Farewell to Durga, 600 idols immersed in Delhi
Thousands of Bengalis and others in Delhi capital bid an emotional farewell to goddess Durga, with an estimated 600 idols being immersed in Yamuna.
New Delhi: The drum beats and the dancing peaked and the tears flowed freely. Thousands of Bengalis and others in the capital bid an emotional farewell to goddess Durga on Thursday, with an estimated 600 idols being immersed in the Yamuna river.
The five-day long Durga Puja drew to an end, but not without a last burst of celebrations that saw women smearing vermilion on each other and greeting the goddess with the `baran` ritual as if she were one of them.
Many cried as the idols - of Durga and her four children - were loaded on trucks for immersions, a tradition that symbolises her return to her marital abode.
"Nearly 600 idols of the goddess were immersed in the Yamuna this year," a spokesperson for the Joint Procession Committee, which oversees the immersions here every year, said.
Immersion processions began around 2.30 p.m. from Durga Puja marquees.
The deities were shorn of their non-biodegradable accessories before being taken from marquees to trucks before proceeding to immersion points at Kalindi Kunj, ITO Bridge, Geeta Ghat and other smaller points.
"We were handed 25 environmental guidelines by the Central Pollution Control Board for immersion," Samir Banerjee, general secretary of the GK II Durga Puja committee, said.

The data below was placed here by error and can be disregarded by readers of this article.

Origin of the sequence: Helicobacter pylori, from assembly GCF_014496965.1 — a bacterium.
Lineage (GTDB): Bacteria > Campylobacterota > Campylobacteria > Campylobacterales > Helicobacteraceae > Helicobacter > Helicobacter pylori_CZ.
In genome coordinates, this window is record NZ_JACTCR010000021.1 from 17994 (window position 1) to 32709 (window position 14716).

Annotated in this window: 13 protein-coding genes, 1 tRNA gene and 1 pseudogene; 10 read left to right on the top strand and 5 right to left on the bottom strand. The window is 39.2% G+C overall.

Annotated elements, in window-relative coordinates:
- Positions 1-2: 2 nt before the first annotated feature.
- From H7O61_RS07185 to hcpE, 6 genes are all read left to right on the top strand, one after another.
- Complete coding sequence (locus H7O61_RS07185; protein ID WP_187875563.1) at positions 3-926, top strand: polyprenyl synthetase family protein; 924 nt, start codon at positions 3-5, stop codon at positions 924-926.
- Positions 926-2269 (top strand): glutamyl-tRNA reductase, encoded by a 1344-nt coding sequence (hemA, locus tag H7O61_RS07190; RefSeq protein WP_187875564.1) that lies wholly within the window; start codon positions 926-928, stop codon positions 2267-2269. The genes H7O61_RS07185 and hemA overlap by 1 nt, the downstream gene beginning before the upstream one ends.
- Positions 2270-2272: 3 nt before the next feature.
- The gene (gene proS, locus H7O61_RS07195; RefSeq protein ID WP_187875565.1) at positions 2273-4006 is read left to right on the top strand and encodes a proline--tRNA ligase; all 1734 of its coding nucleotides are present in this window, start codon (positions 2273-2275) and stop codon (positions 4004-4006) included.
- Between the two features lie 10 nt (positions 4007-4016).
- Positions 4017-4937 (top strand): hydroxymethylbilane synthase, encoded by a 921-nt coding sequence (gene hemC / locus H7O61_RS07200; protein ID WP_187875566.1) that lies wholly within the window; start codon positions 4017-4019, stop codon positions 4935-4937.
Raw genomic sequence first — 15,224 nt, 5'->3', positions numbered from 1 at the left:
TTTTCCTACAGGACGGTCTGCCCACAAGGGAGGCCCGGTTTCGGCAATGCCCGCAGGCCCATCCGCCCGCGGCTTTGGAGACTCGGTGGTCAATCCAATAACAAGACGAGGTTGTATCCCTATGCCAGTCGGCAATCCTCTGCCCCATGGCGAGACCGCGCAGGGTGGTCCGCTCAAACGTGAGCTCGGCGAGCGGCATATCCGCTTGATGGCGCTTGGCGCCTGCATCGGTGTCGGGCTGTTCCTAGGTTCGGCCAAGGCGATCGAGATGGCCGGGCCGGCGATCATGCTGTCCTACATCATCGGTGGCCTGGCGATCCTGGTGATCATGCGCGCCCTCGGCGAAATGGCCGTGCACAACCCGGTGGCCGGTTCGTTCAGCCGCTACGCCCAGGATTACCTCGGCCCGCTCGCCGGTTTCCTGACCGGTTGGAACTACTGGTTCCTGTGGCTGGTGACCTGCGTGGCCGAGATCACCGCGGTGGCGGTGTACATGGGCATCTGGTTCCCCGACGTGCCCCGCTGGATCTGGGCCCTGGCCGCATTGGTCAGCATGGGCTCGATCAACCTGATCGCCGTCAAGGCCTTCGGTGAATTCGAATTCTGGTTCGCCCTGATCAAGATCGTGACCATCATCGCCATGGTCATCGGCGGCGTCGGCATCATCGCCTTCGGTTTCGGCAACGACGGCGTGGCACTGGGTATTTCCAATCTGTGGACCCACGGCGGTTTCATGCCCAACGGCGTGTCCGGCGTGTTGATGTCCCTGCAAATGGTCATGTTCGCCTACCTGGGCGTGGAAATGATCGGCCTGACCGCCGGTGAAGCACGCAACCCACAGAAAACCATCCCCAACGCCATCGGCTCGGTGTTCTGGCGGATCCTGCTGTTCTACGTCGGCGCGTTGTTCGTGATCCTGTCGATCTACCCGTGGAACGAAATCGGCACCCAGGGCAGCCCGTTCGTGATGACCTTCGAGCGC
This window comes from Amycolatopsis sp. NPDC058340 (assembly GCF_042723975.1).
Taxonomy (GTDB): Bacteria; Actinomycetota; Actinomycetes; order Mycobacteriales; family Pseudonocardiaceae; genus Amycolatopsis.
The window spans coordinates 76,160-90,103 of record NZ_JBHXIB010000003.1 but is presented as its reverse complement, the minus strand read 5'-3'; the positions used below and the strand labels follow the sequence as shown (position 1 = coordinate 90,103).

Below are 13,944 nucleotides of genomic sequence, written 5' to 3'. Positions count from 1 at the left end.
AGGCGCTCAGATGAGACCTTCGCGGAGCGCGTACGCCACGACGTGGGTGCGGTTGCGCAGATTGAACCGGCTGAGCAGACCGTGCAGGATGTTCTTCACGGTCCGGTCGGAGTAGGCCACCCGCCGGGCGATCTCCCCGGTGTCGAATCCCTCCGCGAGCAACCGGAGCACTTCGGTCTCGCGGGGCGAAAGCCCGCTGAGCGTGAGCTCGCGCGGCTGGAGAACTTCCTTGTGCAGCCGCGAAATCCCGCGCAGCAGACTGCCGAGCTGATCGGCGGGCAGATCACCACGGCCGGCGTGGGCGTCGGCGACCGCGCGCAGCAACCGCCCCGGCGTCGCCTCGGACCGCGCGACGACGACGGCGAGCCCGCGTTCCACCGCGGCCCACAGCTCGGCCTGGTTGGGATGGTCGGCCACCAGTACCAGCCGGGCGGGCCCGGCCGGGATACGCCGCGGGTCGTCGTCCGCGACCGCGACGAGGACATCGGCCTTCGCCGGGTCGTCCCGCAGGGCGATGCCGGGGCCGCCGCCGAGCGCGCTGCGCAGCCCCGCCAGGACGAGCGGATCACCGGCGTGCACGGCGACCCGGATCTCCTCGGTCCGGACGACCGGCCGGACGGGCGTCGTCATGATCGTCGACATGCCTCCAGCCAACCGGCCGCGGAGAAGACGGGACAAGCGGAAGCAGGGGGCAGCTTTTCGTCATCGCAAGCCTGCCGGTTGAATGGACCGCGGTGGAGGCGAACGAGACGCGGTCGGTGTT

"The foremost among them mandated the use of organic colours and a ban on plastic waste and dumping of flowers in the river. We abide by the guidelines every year," he added.
The Durga Puja at GK II celebrated its 20th anniversary this year.
"This year, we asked for two cranes and six short lifts to transport the idols from the point along the road where we disembark to go to the river. The surface is uneven and we cannot carry the idols by hand," he said.
Nearly 250 idols from the capital were immersed at Kalindi Kunj.
The spokesperson for the Joint Procession Committee said several voluntary organisations at the immersion points on the river took it upon themselves to recycle flowers, wood, reed and knickknacks used in the puja ceremonies.
While flowers are recycled for natural dyes, the natural waste including clay is recycled for use later, he said.
The eco-checks along the Yamuna began a couple of years ago when the government was alarmed by the plight of the river in the capital and NCR region.
Studies cite that Delhi dumps nearly 57 percent of its waste in the river and contribute nearly 3,000 million litres of sewage per day.
Traffic was also controlled in east Delhi and north Delhi at the immersion sites.
Police also heaved a sigh of relief for security reasons as the puja, which had begun Sunday, passed off without incident.
A terror alert had been sounded by the Delhi administration. "But it was peaceful by the grace of god," Additional Deputy Police Commissioner Asif Mohammed Ali said.
"We had instructed the organisers to install CCTVs and other surveillance mechanisms, depending on their budget," he said. "And the puja committees had complied."
This is also the first time the state government worked with puja committees to deploy civil defence volunteers for additional security, the officer said.